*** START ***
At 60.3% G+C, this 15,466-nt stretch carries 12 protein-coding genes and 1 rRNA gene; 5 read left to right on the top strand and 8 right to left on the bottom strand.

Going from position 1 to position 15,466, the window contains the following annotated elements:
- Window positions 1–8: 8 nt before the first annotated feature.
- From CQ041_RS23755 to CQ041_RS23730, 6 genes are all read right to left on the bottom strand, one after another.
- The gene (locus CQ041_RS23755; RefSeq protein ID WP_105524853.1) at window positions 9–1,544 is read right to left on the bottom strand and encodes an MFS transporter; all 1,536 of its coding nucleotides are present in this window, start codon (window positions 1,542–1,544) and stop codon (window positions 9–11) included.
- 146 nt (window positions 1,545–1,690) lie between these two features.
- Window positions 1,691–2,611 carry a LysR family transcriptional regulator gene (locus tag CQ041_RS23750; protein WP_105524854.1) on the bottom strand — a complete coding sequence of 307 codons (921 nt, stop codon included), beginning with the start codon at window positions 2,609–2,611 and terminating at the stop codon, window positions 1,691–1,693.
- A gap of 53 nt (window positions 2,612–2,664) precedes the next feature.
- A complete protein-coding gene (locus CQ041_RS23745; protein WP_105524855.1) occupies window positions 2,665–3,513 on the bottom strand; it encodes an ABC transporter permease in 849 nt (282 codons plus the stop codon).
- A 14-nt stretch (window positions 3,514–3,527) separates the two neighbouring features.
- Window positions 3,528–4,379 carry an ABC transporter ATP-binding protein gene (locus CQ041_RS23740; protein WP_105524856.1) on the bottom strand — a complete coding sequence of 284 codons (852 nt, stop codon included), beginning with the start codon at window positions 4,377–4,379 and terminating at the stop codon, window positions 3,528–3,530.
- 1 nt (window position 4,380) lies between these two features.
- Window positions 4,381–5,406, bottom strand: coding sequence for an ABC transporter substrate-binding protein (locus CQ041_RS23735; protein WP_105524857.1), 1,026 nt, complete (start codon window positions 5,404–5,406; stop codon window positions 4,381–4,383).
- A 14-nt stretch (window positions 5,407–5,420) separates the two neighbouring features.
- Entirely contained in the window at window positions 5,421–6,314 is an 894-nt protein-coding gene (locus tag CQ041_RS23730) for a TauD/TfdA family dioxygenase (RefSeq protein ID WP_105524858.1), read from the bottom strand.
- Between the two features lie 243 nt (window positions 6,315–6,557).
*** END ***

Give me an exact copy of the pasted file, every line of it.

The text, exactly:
At 60.3% G+C, this 15,466-nt stretch carries 12 protein-coding genes and 1 rRNA gene; 5 read left to right on the top strand and 8 right to left on the bottom strand.

Going from position 1 to position 15,466, the window contains the following annotated elements:
- Window positions 1–8: 8 nt before the first annotated feature.
- From CQ041_RS23755 to CQ041_RS23730, 6 genes are all read right to left on the bottom strand, one after another.
- The gene (locus CQ041_RS23755; RefSeq protein ID WP_105524853.1) at window positions 9–1,544 is read right to left on the bottom strand and encodes an MFS transporter; all 1,536 of its coding nucleotides are present in this window, start codon (window positions 1,542–1,544) and stop codon (window positions 9–11) included.
- 146 nt (window positions 1,545–1,690) lie between these two features.
- Window positions 1,691–2,611 carry a LysR family transcriptional regulator gene (locus tag CQ041_RS23750; protein WP_105524854.1) on the bottom strand — a complete coding sequence of 307 codons (921 nt, stop codon included), beginning with the start codon at window positions 2,609–2,611 and terminating at the stop codon, window positions 1,691–1,693.
- A gap of 53 nt (window positions 2,612–2,664) precedes the next feature.
- A complete protein-coding gene (locus CQ041_RS23745; protein WP_105524855.1) occupies window positions 2,665–3,513 on the bottom strand; it encodes an ABC transporter permease in 849 nt (282 codons plus the stop codon).
- A 14-nt stretch (window positions 3,514–3,527) separates the two neighbouring features.
- Window positions 3,528–4,379 carry an ABC transporter ATP-binding protein gene (locus CQ041_RS23740; protein WP_105524856.1) on the bottom strand — a complete coding sequence of 284 codons (852 nt, stop codon included), beginning with the start codon at window positions 4,377–4,379 and terminating at the stop codon, window positions 3,528–3,530.
- 1 nt (window position 4,380) lies between these two features.
- Window positions 4,381–5,406, bottom strand: coding sequence for an ABC transporter substrate-binding protein (locus CQ041_RS23735; protein WP_105524857.1), 1,026 nt, complete (start codon window positions 5,404–5,406; stop codon window positions 4,381–4,383).
- A 14-nt stretch (window positions 5,407–5,420) separates the two neighbouring features.
- Entirely contained in the window at window positions 5,421–6,314 is an 894-nt protein-coding gene (locus tag CQ041_RS23730) for a TauD/TfdA family dioxygenase (RefSeq protein ID WP_105524858.1), read from the bottom strand.
- Between the two features lie 243 nt (window positions 6,315–6,557).